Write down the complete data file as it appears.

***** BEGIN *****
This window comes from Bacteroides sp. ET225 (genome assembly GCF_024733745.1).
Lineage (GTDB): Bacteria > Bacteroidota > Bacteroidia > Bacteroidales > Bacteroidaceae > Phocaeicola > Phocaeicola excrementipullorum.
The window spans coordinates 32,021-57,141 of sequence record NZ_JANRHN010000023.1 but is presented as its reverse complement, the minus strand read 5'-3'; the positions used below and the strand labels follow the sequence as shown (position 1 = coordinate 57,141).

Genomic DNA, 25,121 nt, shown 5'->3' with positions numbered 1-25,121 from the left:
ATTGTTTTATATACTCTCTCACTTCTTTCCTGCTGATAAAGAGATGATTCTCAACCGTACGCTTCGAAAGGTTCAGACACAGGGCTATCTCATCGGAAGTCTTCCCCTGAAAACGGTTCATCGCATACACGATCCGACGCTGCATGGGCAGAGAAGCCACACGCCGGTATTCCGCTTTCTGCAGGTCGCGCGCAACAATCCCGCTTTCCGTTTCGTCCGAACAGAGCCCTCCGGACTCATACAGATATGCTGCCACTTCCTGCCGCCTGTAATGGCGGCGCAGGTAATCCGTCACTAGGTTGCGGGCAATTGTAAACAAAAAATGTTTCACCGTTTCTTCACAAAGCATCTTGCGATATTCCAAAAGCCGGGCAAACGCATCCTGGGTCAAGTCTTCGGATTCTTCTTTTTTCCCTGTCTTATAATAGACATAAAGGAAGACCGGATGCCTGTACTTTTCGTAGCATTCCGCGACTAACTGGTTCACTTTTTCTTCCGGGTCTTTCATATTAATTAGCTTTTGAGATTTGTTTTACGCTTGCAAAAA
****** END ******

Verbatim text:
This window comes from Bacteroides sp. ET225 (genome assembly GCF_024733745.1).
Lineage (GTDB): Bacteria > Bacteroidota > Bacteroidia > Bacteroidales > Bacteroidaceae > Phocaeicola > Phocaeicola excrementipullorum.
The window spans coordinates 32,021-57,141 of sequence record NZ_JANRHN010000023.1 but is presented as its reverse complement, the minus strand read 5'-3'; the positions used below and the strand labels follow the sequence as shown (position 1 = coordinate 57,141).

Genomic DNA, 25,121 nt, shown 5'->3' with positions numbered 1-25,121 from the left:
ATTGTTTTATATACTCTCTCACTTCTTTCCTGCTGATAAAGAGATGATTCTCAACCGTACGCTTCGAAAGGTTCAGACACAGGGCTATCTCATCGGAAGTCTTCCCCTGAAAACGGTTCATCGCATACACGATCCGACGCTGCATGGGCAGAGAAGCCACACGCCGGTATTCCGCTTTCTGCAGGTCGCGCGCAACAATCCCGCTTTCCGTTTCGTCCGAACAGAGCCCTCCGGACTCATACAGATATGCTGCCACTTCCTGCCGCCTGTAATGGCGGCGCAGGTAATCCGTCACTAGGTTGCGGGCAATTGTAAACAAAAAATGTTTCACCGTTTCTTCACAAAGCATCTTGCGATATTCCAAAAGCCGGGCAAACGCATCCTGGGTCAAGTCTTCGGATTCTTCTTTTTTCCCTGTCTTATAATAGACATAAAGGAAGACCGGATGCCTGTACTTTTCGTAGCATTCCGCGACTAACTGGTTCACTTTTTCTTCCGGGTCTTTCATATTAATTAGCTTTTGAGATTTGTTTTACGCTTGCAAAAA